Golden Fields in Romania

Golden Fields in Romania

Green agricultural fields in southern Romania became tinged with yellow as rows upon rows of what appear to be rapeseed or canola plants bloomed. The OLI (Operational Land Imager) on the Landsat 8 satellite captured these pops of color near the confluence of the Olt and Danube rivers on April 12, 2024.

Rapeseed and canola plants are part of the Brassica family, which also includes cabbages and mustards. They produce clusters of small, brilliant yellow blooms that, en masse, blanket entire fields in gold.

The yellow flowers develop into slender pods resembling pea pods containing small, oil-rich seeds. When extracted, the oil is used in a variety of chemical, biofuel, food, and other industry applications. Canola oil, commonly used in cooking, is derived from a rapeseed cultivar bred to have a low acid content.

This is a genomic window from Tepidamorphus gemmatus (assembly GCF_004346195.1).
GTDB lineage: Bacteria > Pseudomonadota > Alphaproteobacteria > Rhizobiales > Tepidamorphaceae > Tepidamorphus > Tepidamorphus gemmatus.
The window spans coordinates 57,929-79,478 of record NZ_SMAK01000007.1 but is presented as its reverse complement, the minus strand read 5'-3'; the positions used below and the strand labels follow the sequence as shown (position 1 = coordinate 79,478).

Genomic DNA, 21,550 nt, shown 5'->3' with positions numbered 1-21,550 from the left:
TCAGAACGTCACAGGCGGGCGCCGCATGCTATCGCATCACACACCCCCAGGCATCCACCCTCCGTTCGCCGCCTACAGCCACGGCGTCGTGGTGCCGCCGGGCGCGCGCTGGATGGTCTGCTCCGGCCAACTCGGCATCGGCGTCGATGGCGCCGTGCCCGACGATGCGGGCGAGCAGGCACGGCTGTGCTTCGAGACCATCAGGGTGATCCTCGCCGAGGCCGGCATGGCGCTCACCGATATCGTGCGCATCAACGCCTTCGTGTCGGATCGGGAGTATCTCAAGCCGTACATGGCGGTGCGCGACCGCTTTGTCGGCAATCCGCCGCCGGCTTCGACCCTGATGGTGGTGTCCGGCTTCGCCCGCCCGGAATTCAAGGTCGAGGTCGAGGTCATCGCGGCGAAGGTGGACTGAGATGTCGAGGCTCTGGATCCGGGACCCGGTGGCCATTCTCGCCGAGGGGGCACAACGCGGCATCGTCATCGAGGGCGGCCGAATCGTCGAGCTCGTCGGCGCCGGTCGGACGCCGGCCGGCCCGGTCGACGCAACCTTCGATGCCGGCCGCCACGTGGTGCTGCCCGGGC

In a typical year, Romania produces 10 percent of the European Union’s grain and oilseed, according to the International Trade Commission. In addition to rapeseeds, Romania’s main crops include sunflowers and soybeans, as well as corn, wheat, and barley. Its annual oilseed production is sensitive to drought and heat and has undergone significant swings in recent years.

While the E.U. as a whole produced 23 percent of the world’s rapeseed in 2023, Canada and China top the list of the largest rapeseed and canola producing countries, generating 21 and 17 percent, respectively, that year. Satellites have captured images of expansive flowering fields in both countries. Canada’s season of yellow blooms occurs later in the year than the E.U.’s, while China’s takes place earlier.

NASA Earth Observatory images by Lauren Dauphin, using Landsat data from the U.S. Geological Survey. Story by Lindsey Doermann.